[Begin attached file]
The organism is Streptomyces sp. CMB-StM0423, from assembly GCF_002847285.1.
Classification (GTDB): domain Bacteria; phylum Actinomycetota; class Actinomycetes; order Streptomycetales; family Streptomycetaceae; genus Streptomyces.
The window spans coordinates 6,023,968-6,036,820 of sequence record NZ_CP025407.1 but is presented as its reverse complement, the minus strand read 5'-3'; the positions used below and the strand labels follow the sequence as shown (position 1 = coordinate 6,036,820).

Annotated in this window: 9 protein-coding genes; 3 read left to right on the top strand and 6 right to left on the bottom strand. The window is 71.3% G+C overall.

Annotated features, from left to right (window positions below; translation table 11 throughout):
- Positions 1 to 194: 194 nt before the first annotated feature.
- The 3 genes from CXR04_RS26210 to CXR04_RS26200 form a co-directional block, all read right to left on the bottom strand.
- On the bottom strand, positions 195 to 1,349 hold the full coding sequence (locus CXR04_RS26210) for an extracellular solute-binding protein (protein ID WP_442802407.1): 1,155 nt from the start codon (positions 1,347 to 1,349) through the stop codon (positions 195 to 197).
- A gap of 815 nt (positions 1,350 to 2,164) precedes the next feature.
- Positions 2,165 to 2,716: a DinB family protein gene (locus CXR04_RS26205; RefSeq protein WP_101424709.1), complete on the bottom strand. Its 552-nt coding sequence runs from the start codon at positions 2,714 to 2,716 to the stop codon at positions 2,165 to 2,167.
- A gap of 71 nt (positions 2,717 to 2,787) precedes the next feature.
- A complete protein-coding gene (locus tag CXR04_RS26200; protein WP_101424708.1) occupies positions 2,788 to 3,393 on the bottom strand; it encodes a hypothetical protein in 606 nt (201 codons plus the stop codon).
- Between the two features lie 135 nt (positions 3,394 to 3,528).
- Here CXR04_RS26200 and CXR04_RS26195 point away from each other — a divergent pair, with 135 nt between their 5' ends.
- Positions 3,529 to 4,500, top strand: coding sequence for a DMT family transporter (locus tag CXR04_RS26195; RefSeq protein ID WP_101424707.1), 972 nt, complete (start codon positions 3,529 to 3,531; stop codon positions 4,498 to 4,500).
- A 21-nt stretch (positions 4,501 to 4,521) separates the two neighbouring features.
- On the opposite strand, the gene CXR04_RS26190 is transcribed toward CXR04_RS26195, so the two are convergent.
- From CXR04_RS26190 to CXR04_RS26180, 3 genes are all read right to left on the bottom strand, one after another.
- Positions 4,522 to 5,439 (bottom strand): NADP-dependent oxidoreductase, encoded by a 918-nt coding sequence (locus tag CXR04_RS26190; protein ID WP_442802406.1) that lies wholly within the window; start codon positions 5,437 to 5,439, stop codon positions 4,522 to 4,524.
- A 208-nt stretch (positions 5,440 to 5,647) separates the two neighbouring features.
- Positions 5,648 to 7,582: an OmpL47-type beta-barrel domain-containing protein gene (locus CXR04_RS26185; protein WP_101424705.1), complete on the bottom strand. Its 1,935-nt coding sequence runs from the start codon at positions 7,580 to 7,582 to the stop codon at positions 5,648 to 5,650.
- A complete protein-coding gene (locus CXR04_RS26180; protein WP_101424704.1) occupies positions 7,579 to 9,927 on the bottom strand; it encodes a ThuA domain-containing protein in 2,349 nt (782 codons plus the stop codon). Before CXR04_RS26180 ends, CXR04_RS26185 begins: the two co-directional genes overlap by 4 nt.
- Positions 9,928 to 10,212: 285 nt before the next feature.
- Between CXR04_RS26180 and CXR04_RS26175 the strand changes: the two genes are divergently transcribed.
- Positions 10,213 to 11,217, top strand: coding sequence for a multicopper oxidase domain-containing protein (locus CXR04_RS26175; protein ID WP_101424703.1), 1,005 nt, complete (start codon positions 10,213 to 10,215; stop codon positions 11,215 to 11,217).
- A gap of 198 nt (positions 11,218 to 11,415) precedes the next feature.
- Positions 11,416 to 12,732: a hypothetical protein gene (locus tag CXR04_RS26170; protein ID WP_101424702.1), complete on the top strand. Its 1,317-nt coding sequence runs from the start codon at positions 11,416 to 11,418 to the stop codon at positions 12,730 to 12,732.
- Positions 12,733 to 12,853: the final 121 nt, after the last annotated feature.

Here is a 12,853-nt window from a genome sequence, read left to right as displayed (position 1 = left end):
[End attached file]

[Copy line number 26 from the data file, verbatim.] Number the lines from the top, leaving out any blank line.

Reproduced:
- A gap of 198 nt (positions 11,218 to 11,415) precedes the next feature.